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Are You Grinding Your Teeth? Here’s Why You Should Stop

Do you grind your teeth when you sleep? Or, have you caught yourself grinding them when you feel stressed or upset? Unfortunately, grinding your teeth can damage your oral health in many ways.

The good news is, there are things you can do to stop it. Hannah Baek, DDS, of Healthy Smile Dental in Woodridge, Illinois, is an expert in diagnosing teeth grinding and helping patients kick the habit. In this blog, Dr. Baek explains why teeth grinding can occur, why it’s unhealthy, and what you can do to put an end to it.

Potential causes of bruxism 

The medical name for grinding your teeth is bruxism, and though it can have a number of causes, a common one is having an abnormal bite. Your bite, or occlusion, is the way your upper and lower teeth come together at rest. 

If your teeth are crooked, it can interfere with a proper bite. If your teeth don’t meet correctly, it’s called a malocclusion. Your upper teeth may come too far forward, which is called an overbite, or your lower teeth may jut forward in front of your upper teeth, which is called an underbite. A crossbite is when some of the upper teeth sit behind or inside the lower teeth. 

Other causes for teeth grinding can include stress, medications and other substances, a family history of the condition, and certain medical disorders.

The negative effects of bruxism 

Unfortunately, bruxism can cause great damage to your oral health. Over time, grinding your teeth can wear them down. Furthermore, teeth grinding puts enormous pressure on your teeth. This pressure can cause chips and cracks to develop, and it can even cause teeth to loosen.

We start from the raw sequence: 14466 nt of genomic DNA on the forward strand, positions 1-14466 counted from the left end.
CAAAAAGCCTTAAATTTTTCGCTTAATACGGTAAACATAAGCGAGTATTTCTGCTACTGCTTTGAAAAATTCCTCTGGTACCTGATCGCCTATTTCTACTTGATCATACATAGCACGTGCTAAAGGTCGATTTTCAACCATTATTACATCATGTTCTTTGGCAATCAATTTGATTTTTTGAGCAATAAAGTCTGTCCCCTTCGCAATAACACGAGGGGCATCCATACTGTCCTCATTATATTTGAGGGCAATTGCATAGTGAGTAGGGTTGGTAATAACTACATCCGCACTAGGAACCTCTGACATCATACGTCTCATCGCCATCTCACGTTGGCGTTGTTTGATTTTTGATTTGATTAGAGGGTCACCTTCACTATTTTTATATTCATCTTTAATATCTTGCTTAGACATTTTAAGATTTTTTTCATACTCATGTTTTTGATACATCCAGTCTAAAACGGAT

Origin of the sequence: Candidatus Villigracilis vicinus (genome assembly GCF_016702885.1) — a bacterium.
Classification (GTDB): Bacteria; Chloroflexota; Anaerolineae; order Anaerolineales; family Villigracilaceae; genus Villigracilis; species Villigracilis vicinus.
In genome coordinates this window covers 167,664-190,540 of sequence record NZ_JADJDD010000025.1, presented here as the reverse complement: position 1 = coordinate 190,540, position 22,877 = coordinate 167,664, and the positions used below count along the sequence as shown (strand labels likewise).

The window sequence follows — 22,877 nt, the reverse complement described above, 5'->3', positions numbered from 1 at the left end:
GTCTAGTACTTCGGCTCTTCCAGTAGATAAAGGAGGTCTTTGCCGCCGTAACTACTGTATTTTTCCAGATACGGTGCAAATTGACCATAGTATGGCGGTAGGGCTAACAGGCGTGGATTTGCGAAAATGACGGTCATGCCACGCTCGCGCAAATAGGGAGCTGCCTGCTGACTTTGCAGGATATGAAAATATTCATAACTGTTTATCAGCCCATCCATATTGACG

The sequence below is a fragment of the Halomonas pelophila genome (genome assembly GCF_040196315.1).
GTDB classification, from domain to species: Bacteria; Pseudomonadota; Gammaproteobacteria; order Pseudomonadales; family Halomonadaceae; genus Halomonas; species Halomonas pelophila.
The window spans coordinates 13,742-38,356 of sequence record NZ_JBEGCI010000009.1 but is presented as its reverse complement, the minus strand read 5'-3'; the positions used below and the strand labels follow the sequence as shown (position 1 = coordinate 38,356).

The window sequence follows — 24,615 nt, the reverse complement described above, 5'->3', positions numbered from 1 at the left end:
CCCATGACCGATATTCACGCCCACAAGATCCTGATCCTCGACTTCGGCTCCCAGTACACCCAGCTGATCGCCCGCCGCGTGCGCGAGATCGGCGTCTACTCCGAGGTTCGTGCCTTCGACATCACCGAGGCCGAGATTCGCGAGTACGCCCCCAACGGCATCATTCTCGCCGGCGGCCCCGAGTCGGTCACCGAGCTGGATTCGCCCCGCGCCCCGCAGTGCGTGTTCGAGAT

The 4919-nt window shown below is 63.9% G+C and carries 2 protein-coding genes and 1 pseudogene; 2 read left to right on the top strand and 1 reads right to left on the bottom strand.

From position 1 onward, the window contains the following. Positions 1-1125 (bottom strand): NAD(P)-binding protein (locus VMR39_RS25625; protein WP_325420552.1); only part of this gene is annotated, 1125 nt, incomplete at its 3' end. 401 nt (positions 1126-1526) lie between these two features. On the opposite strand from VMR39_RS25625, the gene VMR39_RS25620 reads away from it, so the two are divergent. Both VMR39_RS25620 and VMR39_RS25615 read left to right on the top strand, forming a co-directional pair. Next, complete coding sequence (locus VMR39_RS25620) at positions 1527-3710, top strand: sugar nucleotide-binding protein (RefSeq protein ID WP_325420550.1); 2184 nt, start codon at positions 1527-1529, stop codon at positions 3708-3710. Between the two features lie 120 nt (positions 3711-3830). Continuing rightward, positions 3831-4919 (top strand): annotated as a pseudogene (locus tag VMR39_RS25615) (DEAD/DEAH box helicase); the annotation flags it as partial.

Also, this pressure can overtax your temporomandibular joints, which are the hinge joints that allow you to open and close your mouth. Over time, this can lead to jaw and face pain. It could even change the structure of your face eventually.

Bruxism can also wear out the enamel on teeth, increase tooth sensitivity, cause headaches, cause pain that feels like an earache, and cause sleep disruptions.

Treating bruxism

Invisalign® may be the best approach to correcting a malocclusion. If your teeth are properly aligned, you’ll be less likely to grind them. Aligners are a great option for straightening teeth, because they’re clear, removable, and don’t have the hassles of traditional braces. 

Another common treatment approach is using a mouthguard at night. A mouthguard protects your teeth by acting as a cushion and by preventing your top and bottom teeth from coming together. To get a mouthguard, Dr. Baek makes a mold of your mouth. Then, this mold is used to make your custom dental appliance.

If stress is the cause, you may want to consider learning stress-management techniques. Other methods could include cutting back on items that contain caffeine, avoiding alcohol, and trying bruxism exercises.

If you have bruxism and want treatment — or if you want to see if this condition is affecting you — we can help. To learn more, call 630-910-1900 or book an appointment online with Healthy Smile Dental today.

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